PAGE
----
TR: Relief Peak & Beyond (Sept. 25-27, 2020)

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Flamingo
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TR: Relief Peak & Beyond (Sept. 25-27, 2020)

Post by Flamingo » Tue Sep 29, 2020 6:01 pm

Hi All,

Over the weekend, the smoke cleared (sort of), and Emigrant Wilderness re-opened (sort of), so I seized the opportunity to climb Relief Peak in Emigrant Wilderness. I've been curious about this peak for a long time, and I feel proud that I finally climbed it. However, the route involved much annoying loose scree. This peak is not making my list of Summits to Climb Twice.

Route: I followed Bob Burd’s GPX track from Kennedy Meadows trailhead, cross-country up Grouse Creek, and then to the summit along the NW ridge. I then traversed along the ridge towards Molo Mountain. After about 2 miles, I departed from Bob's route and descended south to Lunch Meadow. I rejoined the Summit Creek trail, and returned to KM.

Story: On Friday afternoon, I printed my Emigrant Wilderness permit, drove to the KM trailhead, and started hiking at 6:30 pm. With help from my headlamp, I hiked until I reached Relief Reservoir at 8:00. I made a dry camp on a granite shelf away from the trail. The night was warm, so I slept out on my tarp instead of pitching a tent.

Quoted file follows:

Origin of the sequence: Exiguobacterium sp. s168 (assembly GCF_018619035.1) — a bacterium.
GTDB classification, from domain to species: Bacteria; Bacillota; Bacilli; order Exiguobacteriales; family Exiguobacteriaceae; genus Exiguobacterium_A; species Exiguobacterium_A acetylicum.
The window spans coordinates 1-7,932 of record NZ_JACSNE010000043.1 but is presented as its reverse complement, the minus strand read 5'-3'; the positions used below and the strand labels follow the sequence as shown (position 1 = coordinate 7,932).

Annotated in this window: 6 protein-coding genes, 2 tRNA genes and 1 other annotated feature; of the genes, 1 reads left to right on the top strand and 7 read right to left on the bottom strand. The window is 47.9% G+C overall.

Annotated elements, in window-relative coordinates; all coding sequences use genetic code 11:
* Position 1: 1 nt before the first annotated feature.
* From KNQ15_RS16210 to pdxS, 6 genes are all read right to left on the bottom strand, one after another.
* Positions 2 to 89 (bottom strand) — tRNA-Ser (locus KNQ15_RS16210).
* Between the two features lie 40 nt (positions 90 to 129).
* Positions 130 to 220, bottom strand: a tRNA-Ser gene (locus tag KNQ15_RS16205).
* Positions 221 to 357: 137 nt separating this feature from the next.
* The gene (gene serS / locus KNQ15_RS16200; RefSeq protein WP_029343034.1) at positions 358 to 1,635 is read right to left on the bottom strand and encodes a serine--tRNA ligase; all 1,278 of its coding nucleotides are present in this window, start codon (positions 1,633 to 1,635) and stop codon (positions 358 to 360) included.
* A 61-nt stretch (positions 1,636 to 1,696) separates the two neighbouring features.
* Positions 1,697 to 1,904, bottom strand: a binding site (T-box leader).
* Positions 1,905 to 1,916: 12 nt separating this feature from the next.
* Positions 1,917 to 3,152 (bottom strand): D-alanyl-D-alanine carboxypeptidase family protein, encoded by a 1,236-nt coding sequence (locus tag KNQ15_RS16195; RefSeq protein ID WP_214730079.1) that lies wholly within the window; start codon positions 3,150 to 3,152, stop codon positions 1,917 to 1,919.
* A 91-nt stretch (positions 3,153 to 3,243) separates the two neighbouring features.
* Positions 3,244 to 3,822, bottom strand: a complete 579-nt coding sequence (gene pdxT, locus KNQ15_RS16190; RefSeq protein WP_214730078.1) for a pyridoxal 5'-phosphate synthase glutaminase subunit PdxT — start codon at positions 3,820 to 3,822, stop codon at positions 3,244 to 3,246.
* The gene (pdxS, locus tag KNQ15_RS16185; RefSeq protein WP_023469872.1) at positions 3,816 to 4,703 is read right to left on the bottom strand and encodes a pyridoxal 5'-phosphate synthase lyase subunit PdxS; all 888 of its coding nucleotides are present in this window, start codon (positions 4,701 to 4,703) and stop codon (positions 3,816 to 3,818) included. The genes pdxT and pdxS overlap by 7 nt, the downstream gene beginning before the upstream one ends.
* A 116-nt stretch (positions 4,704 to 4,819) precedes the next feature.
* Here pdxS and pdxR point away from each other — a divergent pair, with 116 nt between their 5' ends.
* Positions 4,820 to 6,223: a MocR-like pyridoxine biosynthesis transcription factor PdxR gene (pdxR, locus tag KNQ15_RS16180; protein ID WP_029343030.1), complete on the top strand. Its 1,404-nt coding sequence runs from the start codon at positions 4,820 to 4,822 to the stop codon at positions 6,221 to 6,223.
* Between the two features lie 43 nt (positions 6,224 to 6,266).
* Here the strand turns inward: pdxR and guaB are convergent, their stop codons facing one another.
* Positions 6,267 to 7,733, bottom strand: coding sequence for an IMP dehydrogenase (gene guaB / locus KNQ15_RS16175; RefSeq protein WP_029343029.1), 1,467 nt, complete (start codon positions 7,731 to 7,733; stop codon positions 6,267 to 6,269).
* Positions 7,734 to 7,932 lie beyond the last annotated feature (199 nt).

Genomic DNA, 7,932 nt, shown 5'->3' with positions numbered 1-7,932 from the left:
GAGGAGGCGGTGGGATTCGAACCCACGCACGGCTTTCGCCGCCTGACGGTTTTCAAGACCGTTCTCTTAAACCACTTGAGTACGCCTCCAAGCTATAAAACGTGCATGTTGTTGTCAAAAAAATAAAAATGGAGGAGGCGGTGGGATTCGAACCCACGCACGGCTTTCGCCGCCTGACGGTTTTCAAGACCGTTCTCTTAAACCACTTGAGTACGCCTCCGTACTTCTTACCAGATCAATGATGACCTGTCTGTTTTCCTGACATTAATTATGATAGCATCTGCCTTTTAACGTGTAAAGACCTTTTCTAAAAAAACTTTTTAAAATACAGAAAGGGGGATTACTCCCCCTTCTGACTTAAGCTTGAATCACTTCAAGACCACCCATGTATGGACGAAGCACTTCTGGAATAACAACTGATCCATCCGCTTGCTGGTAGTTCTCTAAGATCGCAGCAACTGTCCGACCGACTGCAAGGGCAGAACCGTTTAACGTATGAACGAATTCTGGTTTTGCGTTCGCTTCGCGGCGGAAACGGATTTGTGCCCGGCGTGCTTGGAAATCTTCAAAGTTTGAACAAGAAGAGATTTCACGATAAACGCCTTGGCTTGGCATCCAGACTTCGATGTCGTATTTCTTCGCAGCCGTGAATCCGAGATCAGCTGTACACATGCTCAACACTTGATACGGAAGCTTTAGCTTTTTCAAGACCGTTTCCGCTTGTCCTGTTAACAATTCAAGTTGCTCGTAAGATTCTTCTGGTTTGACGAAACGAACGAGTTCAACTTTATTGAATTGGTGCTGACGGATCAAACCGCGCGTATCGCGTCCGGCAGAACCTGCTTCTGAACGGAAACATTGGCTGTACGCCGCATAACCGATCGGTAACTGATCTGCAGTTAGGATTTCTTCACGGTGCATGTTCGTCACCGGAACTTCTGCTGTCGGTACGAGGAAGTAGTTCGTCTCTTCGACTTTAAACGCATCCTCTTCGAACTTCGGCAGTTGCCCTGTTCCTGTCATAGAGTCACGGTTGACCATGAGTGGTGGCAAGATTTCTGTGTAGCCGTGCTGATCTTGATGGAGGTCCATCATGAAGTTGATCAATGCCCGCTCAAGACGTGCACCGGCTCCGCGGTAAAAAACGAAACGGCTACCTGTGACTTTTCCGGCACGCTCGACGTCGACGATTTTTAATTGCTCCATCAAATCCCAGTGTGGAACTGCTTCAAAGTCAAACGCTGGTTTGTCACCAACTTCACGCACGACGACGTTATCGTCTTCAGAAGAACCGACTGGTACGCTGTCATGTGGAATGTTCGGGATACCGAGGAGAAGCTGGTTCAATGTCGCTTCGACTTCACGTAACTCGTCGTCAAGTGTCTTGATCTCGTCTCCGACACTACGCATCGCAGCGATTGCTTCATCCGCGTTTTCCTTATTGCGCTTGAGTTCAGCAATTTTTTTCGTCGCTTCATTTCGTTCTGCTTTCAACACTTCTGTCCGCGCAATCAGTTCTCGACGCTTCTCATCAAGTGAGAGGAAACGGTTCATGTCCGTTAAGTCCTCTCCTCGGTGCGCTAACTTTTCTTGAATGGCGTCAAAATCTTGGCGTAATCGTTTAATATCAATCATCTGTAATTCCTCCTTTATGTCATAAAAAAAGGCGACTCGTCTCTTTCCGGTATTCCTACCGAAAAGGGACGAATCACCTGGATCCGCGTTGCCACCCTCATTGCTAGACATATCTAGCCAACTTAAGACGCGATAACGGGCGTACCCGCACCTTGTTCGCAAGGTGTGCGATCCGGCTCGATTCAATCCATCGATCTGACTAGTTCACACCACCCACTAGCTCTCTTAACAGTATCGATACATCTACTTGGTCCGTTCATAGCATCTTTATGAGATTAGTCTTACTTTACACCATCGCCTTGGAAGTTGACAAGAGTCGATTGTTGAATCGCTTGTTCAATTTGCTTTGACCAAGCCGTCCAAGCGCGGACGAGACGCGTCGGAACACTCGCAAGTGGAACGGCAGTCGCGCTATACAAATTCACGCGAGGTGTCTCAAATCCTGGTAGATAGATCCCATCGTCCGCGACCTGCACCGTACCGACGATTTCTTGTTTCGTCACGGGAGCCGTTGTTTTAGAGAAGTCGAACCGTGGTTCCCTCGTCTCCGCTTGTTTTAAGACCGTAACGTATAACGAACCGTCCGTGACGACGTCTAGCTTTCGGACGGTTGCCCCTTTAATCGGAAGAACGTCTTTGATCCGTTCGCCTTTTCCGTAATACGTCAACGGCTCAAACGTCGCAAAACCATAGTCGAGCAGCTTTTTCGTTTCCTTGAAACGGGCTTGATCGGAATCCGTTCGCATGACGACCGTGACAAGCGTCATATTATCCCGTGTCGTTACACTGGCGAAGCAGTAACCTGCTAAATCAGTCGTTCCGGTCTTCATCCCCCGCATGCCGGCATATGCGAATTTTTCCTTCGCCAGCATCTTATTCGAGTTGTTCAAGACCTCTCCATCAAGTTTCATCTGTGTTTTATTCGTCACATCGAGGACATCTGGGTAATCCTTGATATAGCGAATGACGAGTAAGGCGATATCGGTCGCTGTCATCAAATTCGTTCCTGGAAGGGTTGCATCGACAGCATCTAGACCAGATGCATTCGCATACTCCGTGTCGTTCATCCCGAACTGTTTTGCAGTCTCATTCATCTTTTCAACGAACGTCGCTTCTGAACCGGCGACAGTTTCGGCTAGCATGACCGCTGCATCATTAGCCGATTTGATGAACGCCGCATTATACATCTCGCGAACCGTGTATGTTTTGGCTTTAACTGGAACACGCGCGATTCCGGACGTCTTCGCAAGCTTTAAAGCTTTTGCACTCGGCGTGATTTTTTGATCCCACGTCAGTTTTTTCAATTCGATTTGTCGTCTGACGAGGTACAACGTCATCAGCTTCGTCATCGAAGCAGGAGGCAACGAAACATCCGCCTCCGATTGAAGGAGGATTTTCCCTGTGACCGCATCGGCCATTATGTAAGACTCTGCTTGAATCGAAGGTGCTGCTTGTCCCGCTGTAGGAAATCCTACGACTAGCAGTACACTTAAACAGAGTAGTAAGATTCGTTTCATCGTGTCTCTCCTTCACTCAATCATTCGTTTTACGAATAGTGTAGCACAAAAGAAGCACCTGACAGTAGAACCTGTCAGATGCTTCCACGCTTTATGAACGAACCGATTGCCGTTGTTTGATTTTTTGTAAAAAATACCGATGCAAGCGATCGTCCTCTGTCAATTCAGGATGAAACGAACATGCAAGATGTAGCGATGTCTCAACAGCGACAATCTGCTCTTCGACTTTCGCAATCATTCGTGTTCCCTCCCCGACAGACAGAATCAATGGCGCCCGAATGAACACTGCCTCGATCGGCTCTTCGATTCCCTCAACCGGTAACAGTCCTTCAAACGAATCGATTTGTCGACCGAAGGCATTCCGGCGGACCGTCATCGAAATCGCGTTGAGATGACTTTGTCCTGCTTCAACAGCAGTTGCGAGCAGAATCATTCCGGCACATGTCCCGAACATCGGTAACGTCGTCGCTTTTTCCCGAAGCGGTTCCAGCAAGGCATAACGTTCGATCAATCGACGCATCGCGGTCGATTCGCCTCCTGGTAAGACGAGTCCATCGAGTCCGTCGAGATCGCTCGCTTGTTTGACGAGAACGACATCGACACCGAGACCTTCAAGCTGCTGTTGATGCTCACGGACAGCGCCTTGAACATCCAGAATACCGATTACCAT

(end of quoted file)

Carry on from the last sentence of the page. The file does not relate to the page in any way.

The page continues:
At first light on Saturday, I woke to the clip-clopping of a horse train marching up the trail. I energized myself with a couple hardboiled eggs and dried mangos, and packed my gear. I followed Bob Burd’s GPX track, which steeply bushwhacks up the north side of Grouse Creek to reach the hanging valley above. This route was… adventurous, to say the least. The hillside is a steep maze of cliffs and car-sized boulders, overgrown with manzanita and huckleberry oak. I occasionally found boot prints along this route—giving me reassurance—-but I must admit this route was tough for me. At several points the only viable forward path was big boulder scrambling while simultaneously bushwhacking though sharp manzanita. By the time I reached the top, my legs were shredded. Above 8,400’, the terrain leveled out and I enjoyed easy walking along Grouse Creek through open forest. In the morning sunshine, walking through this valley was very delightful. I soon reached the head of Grouse Creek Canyon.

I continued up Bob’s route: I climbed the forested ridge to a (dry) tarn, and then climbed further on open scree slopes to a second tarn. The scree here was surprisingly loose, which made me feel challenged and sometimes frustrated. I would take one step up, and the scree would slide one step down. I persistently slid downhill, even when I paused to catch my breath. I put myself in Turbo Mode and pushed hard to beat the scree. When I finally reached the upper tarn, I felt exhausted. I rested by the tarn and refilled my water; I poured a pile of sand out from my shoes. This was a nice break spot and I appreciated the starkness of this ecosystem -- it's just rock, water, and sky. The wind was oddly quiet during my visit. I sprawled on the ground and dozed asleep for a few minutes.